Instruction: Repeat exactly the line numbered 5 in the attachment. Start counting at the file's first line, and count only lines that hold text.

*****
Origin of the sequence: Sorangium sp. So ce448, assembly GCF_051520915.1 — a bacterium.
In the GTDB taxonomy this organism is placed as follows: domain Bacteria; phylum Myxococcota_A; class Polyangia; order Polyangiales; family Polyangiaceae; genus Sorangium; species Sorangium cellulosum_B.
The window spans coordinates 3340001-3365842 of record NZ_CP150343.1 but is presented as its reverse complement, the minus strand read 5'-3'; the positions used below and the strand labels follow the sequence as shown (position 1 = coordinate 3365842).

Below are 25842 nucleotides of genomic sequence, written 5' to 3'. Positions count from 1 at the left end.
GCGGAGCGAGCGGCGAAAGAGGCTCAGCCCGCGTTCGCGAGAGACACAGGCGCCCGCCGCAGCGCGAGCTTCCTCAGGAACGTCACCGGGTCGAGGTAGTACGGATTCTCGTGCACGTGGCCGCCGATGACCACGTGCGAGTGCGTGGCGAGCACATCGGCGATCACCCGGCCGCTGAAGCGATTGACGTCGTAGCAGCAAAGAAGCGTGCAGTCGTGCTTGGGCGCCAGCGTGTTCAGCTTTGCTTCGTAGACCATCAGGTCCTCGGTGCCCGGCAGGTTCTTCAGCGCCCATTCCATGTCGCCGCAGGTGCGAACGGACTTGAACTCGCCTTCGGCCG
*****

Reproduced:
GCGGAGCGAGCGGCGAAAGAGGCTCAGCCCGCGTTCGCGAGAGACACAGGCGCCCGCCGCAGCGCGAGCTTCCTCAGGAACGTCACCGGGTCGAGGTAGTACGGATTCTCGTGCACGTGGCCGCCGATGACCACGTGCGAGTGCGTGGCGAGCACATCGGCGATCACCCGGCCGCTGAAGCGATTGACGTCGTAGCAGCAAAGAAGCGTGCAGTCGTGCTTGGGCGCCAGCGTGTTCAGCTTTGCTTCGTAGACCATCAGGTCCTCGGTGCCCGGCAGGTTCTTCAGCGCCCATTCCATGTCGCCGCAGGTGCGAACGGACTTGAACTCGCCTTCGGCCG